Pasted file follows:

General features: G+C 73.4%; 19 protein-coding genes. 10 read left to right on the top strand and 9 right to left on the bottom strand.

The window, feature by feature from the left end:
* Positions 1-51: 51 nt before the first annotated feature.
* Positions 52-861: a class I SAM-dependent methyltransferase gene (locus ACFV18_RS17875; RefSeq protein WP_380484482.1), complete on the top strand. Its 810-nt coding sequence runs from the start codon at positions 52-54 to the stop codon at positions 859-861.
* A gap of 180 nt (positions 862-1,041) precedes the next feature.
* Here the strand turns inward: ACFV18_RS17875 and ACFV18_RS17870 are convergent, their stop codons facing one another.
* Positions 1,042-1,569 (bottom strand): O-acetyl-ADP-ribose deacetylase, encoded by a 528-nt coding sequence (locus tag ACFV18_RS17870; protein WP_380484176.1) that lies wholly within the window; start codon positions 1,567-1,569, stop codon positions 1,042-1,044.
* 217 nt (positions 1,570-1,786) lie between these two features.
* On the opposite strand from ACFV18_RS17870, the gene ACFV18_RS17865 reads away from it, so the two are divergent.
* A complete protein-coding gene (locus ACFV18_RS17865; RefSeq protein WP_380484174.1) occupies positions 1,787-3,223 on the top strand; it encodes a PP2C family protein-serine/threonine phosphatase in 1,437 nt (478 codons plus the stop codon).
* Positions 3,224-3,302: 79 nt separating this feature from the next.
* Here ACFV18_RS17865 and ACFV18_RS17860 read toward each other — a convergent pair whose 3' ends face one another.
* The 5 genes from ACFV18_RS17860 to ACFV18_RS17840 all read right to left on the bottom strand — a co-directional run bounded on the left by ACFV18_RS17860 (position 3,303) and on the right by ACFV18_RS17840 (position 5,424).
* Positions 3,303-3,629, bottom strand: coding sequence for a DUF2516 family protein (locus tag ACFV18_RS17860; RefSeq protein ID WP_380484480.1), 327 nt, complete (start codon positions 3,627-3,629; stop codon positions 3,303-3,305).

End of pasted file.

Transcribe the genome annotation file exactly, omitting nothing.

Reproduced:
General features: G+C 73.4%; 19 protein-coding genes. 10 read left to right on the top strand and 9 right to left on the bottom strand.

The window, feature by feature from the left end:
* Positions 1-51: 51 nt before the first annotated feature.
* Positions 52-861: a class I SAM-dependent methyltransferase gene (locus ACFV18_RS17875; RefSeq protein WP_380484482.1), complete on the top strand. Its 810-nt coding sequence runs from the start codon at positions 52-54 to the stop codon at positions 859-861.
* A gap of 180 nt (positions 862-1,041) precedes the next feature.
* Here the strand turns inward: ACFV18_RS17875 and ACFV18_RS17870 are convergent, their stop codons facing one another.
* Positions 1,042-1,569 (bottom strand): O-acetyl-ADP-ribose deacetylase, encoded by a 528-nt coding sequence (locus tag ACFV18_RS17870; protein WP_380484176.1) that lies wholly within the window; start codon positions 1,567-1,569, stop codon positions 1,042-1,044.
* 217 nt (positions 1,570-1,786) lie between these two features.
* On the opposite strand from ACFV18_RS17870, the gene ACFV18_RS17865 reads away from it, so the two are divergent.
* A complete protein-coding gene (locus ACFV18_RS17865; RefSeq protein WP_380484174.1) occupies positions 1,787-3,223 on the top strand; it encodes a PP2C family protein-serine/threonine phosphatase in 1,437 nt (478 codons plus the stop codon).
* Positions 3,224-3,302: 79 nt separating this feature from the next.
* Here ACFV18_RS17865 and ACFV18_RS17860 read toward each other — a convergent pair whose 3' ends face one another.
* The 5 genes from ACFV18_RS17860 to ACFV18_RS17840 all read right to left on the bottom strand — a co-directional run bounded on the left by ACFV18_RS17860 (position 3,303) and on the right by ACFV18_RS17840 (position 5,424).
* Positions 3,303-3,629, bottom strand: coding sequence for a DUF2516 family protein (locus tag ACFV18_RS17860; RefSeq protein ID WP_380484480.1), 327 nt, complete (start codon positions 3,627-3,629; stop codon positions 3,303-3,305).